Food and Nutrition

5 Facts Why Dried Fruit Is Bad for You

Molly Gallagher

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Put the dried cranberries down and back slowly—no, quickly—away from the trail mix. It turns out that eating chewy, gooey dried fruit isn't the healthy snack you think it is. (Which is a damn shame considering its availability on road trips, at airports, and in the work vending machine...)

Most dried fruits are double, and sometimes even triple, the sugar content of fresh fruit, say wellness experts and nutritionists, like Ariane Hundt. "We're talking 70 grams of sugar per serving," says the founder of Slim and Strong, a fitness and food advice program, and Brooklyn Bridge Boot Camp. And sugar, in case you hadn't heard, is pretty much the devil.

Here are five facts you need to know about dried fruit—and why you should probably just eat an apple (ooh, with peanut butter) instead.

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The sugar in fruit makes you fat fast

It's called fructose and it can create all kinds of havoc on your health, says Hundt. Excess fructose gets quickly converted by the liver into VLDL, a form of cholesterol that's high in triglycerides, which leads to fat storage. It's also the type of sugar that creates insulin resistance, heart disease, obesity, and more.

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Dried fruit has way more sugar than fresh fruit

"Most people should limit their daily fruit intake to 30 grams of carbs [of sugar] per day, which is about one banana, one apple, or two cups of berries," Hundt says. And that's a lot less than what's in the typical serving of dried fruit. One cup of fresh cranberries contains 4 grams of sugar and one cup of dried cranberries contains a whopping 70 grams.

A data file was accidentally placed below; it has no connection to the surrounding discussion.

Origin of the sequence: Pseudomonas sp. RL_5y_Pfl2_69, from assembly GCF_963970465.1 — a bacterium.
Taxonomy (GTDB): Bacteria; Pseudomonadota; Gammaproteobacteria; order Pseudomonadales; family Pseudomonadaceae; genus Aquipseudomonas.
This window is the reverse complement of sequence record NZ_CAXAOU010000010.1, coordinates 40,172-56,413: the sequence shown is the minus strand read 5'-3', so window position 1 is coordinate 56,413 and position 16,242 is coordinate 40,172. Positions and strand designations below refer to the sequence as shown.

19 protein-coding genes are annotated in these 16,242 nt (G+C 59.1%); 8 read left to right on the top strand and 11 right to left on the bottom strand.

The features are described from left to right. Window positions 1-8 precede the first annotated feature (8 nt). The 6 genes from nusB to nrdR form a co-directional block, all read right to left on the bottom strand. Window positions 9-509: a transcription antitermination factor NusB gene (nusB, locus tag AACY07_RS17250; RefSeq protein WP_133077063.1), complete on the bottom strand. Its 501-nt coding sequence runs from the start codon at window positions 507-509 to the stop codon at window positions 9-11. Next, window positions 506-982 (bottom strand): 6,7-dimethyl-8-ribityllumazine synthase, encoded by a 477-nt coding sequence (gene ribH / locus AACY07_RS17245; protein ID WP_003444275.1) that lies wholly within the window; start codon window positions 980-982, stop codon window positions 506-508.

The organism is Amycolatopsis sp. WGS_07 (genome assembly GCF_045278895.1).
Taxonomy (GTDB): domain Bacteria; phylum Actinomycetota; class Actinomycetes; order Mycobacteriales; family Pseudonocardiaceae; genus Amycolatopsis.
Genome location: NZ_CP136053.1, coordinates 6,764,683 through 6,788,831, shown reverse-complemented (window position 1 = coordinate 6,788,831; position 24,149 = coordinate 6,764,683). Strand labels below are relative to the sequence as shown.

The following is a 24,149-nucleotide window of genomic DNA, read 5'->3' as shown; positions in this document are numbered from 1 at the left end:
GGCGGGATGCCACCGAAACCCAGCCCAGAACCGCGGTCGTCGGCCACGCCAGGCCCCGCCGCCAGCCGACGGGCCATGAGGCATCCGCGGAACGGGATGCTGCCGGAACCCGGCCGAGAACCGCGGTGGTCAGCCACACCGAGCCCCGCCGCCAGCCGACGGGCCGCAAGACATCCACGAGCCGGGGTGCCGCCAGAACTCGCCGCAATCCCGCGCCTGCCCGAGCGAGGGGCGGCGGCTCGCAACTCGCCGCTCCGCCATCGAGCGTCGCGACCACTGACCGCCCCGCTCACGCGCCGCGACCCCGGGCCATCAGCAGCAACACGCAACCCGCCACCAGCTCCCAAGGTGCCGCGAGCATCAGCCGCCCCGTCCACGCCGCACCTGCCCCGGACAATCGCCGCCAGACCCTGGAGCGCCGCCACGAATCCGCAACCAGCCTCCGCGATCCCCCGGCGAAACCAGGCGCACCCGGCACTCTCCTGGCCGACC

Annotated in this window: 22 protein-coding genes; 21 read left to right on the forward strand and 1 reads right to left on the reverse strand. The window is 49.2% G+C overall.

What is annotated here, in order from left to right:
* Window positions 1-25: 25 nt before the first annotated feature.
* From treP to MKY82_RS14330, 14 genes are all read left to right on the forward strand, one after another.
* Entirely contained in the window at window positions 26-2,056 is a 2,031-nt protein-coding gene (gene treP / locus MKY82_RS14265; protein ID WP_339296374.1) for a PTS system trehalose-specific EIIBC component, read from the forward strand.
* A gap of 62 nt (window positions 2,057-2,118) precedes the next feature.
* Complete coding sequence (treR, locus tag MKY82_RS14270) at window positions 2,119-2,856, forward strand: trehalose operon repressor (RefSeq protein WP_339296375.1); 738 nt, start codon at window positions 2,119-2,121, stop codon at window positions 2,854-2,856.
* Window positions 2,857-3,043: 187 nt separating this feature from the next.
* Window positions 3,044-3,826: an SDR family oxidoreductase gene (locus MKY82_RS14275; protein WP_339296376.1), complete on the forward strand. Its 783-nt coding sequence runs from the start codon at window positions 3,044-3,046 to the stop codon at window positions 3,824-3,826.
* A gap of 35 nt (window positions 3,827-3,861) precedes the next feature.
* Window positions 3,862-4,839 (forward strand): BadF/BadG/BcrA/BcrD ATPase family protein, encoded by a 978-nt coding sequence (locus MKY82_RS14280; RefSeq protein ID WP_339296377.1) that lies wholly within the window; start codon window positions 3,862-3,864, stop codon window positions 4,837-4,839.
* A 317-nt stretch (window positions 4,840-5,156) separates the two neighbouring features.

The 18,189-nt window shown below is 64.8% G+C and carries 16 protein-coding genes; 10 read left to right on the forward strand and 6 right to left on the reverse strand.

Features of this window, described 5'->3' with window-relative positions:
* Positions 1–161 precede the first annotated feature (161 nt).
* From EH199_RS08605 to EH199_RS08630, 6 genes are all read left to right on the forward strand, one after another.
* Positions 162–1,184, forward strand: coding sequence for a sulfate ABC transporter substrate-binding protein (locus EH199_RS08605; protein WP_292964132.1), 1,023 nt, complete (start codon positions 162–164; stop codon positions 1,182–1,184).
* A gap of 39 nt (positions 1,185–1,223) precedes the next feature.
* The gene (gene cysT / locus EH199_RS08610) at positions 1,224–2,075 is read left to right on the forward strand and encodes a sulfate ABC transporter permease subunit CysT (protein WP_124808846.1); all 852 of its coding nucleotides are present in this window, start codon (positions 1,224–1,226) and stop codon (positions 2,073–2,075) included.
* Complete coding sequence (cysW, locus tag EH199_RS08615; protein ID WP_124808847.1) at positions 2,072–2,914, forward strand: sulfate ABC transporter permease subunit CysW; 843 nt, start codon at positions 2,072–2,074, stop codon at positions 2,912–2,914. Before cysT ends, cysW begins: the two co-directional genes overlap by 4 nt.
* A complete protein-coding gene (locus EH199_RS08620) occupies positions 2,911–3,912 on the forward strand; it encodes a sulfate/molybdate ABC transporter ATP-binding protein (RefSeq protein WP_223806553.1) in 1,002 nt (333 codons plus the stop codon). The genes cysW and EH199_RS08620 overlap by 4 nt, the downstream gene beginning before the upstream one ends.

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Your brain doesn't know how to say no to dried fruit

It’s easy to eat a ton of dried fruit, because fructose doesn't signal to your brain when you’re full. "It doesn't suppress ghrelin or stimulate leptin after you eat," she explains. (Ghrelin makes you hungry and leptin stops hunger.)" Now it might make sense why you still feel hungry after inhaling a bag of trail mix.

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It contributes to toxicity

"When the body breaks down fructose [in dried fruit or in any source], it produces a lot more waste products and toxins, and increases blood pressure more so than other carbs," she explains.

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You’re better off eating candy

You're better off eating candy than dried fruit, if you're looking at the sugar content—one bag of M&Ms or a Milky Way bar has 30 grams of sugar, which is less than what's in about a cup of dried papaya or figs. The takeaway: Eat your fruit fresh, and save the dried stuff for special occasions.

Even if you're eating fresh fruit, it's good to be aware of the sugar content. Enter: the fruit pyramid. And if you're now in need of some new snack ideas since trail mix is out, here's what in-demand fitness trainers eat.

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